Proposed Medicaid cuts will hurt schools, district leaders say
- A new nursing services reimbursement program in Georgia that could double the number of school nurses in the state was approved by the state’s Education Department and Department of Community Health this week, with a proposed $48.6 million in federal funding expected to come from Medicaid, according to The Atlanta Journal-Constitution.
- The move comes as legislation on whether to repeal and replace the Affordable Care Act is debated by Republicans in the U.S. Senate, and as the proposed bill currently stands, Medicaid payments could be reduced over time and Medicaid expansion made possible through the ACA could be affected — though no one could say how such changes would affect Georgia’s proposal.
- The funding is available for schools that serve populations qualifying for Medicaid, as school nurses may often be the only medical practitioner students see regularly, particularly in rural areas — though it could also be difficult to find 2,000 nurses to fill the open positions if the funding is approved.
Between 2013 and 2015, the percentage of uninsured children dropped from 7.1% to 4.8%, and the Medicaid expansion under the Affordable Care Act enabled schools to utilize more funding for health services, including special education services and mental health services.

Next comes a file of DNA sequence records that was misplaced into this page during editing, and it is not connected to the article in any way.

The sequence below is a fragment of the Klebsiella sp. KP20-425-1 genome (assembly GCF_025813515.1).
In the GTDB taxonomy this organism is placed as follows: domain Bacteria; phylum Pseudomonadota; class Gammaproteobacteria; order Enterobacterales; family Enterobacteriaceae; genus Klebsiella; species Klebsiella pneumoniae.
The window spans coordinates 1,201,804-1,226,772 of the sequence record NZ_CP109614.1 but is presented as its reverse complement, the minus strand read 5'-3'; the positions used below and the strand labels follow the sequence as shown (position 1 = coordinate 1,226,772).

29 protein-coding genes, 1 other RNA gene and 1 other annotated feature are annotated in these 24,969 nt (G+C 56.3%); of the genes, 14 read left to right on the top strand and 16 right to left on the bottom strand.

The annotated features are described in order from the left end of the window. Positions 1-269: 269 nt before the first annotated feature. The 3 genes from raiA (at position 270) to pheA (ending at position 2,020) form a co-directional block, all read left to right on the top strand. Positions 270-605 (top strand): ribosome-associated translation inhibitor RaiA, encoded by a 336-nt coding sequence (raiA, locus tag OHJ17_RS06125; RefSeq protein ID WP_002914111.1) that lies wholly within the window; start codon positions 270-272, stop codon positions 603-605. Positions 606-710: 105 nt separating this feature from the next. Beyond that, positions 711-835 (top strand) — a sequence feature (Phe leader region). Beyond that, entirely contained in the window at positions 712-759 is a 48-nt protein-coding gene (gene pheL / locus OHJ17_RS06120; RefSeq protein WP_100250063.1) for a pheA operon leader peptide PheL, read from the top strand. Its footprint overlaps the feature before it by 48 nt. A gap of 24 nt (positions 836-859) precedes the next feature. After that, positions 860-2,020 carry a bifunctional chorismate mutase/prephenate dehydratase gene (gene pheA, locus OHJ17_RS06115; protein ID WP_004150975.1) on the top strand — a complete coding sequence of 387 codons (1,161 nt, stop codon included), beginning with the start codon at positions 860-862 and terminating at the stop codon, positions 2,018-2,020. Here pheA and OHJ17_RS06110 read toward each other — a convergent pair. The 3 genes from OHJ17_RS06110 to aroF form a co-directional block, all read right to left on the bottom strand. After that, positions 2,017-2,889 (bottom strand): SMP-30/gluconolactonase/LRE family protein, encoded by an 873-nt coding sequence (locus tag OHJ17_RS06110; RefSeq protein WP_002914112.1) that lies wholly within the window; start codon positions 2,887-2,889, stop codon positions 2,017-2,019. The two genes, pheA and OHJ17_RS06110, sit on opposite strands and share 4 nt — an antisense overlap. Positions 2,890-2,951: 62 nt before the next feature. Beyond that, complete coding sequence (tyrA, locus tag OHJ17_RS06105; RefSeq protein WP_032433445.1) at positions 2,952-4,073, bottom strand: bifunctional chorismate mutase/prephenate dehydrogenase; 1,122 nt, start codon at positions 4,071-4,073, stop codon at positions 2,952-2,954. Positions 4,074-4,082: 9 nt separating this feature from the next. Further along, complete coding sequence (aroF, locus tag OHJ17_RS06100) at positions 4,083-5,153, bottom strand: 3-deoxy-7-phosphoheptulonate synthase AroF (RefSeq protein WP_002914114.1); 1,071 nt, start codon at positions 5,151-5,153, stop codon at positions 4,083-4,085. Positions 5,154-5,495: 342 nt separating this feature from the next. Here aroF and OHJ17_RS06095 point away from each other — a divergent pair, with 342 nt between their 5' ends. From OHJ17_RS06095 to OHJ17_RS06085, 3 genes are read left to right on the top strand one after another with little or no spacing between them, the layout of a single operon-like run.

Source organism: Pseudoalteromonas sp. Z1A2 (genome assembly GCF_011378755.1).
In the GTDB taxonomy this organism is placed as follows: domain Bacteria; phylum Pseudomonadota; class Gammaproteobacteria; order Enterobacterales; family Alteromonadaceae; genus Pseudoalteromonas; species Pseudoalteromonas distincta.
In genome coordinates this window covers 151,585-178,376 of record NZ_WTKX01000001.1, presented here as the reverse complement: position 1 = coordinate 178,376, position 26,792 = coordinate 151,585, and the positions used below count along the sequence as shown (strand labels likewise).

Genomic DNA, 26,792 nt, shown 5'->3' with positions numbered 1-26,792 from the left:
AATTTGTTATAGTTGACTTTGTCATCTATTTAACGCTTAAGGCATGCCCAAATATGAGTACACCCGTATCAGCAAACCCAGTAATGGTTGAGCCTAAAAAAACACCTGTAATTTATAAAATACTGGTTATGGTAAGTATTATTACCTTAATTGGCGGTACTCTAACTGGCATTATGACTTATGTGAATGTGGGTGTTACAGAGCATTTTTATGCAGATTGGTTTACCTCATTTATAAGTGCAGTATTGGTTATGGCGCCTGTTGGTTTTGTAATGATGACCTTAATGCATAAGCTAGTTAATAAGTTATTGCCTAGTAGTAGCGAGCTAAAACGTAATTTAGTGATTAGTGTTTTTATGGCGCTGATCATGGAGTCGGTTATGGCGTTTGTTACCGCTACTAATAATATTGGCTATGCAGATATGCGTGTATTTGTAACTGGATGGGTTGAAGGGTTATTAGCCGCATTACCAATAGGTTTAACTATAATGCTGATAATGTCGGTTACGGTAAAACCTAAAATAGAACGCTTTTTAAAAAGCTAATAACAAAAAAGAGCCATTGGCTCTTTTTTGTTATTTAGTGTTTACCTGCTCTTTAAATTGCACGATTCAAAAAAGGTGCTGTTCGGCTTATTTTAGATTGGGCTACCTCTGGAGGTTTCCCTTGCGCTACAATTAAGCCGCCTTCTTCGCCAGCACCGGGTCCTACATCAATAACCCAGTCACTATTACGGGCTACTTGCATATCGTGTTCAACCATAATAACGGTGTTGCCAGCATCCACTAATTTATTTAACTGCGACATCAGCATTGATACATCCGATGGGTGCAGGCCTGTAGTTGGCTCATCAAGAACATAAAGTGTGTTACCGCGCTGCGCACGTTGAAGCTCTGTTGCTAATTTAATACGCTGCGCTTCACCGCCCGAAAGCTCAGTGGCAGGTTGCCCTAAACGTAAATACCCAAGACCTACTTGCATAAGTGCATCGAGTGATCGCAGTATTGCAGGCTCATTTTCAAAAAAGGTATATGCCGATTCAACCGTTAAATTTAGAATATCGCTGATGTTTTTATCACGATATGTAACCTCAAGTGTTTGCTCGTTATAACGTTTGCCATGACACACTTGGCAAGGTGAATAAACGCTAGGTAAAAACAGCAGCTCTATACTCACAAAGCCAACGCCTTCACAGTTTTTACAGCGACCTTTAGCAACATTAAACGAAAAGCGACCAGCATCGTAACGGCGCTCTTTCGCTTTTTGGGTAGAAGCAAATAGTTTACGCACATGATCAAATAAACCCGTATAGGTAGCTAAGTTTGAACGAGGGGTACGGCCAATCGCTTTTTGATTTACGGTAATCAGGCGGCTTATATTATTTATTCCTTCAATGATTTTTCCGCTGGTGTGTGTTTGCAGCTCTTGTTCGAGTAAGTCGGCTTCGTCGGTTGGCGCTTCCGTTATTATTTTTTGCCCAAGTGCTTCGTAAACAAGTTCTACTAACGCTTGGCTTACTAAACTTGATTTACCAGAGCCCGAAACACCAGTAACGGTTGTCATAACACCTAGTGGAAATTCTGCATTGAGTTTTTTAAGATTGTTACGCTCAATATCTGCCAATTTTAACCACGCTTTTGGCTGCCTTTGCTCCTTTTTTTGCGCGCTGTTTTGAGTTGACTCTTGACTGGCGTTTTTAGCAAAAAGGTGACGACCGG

Many school and district leaders are concerned about the immediate and prolonged impact of an ACA repeal. According to the Center for American Progress, Medicaid spending accounts for about $3 billion in funding for schools nationwide each year — the Individuals with Disabilities Education Act, by comparison, is responsible for $13 billion per year. But it's not only direct appropriations to schools that may be impacted. If students lose access to healthcare at home, pressure on school nurses, already being cut in many districts, could increase, and more schools could find themselves having to include medical care to their suites of wraparound services offered to help remove distractions from learning.
“The projected loss of $880 billion in federal Medicaid dollars under the House bill and the Senate’s proposal to reduce Medicaid to a mere shell of itself is unconscionable,” Superintendent Gregory Hutchings of Shaker Heights, OH, said about the proposed legislation. Superintendent Gary Kelly from DuQuoin, IL, said that if schools were not able to access Medicaid funding as they can now, the schools are "going to be hurting kids."
School and district leaders could consider holding information sessions with parents regarding the potential impact a repeal of the ACA and a loss of Medicaid expansion funding could have on health services at the schools. Such a step would demand caution, as the ACA repeal is an extremely politicized issue in a country that is plagued by rancorous partisan divides, but school leaders could frame it as a way to remove politics from the situation and help parents better discern what the implications could be. Such outreach could lead to pressure on lawmakers to consider what the ramifications of the Senate and House legislation could be.
- The Atlanta Journal-Constitution Georgia to ask feds for $49 million for school nurses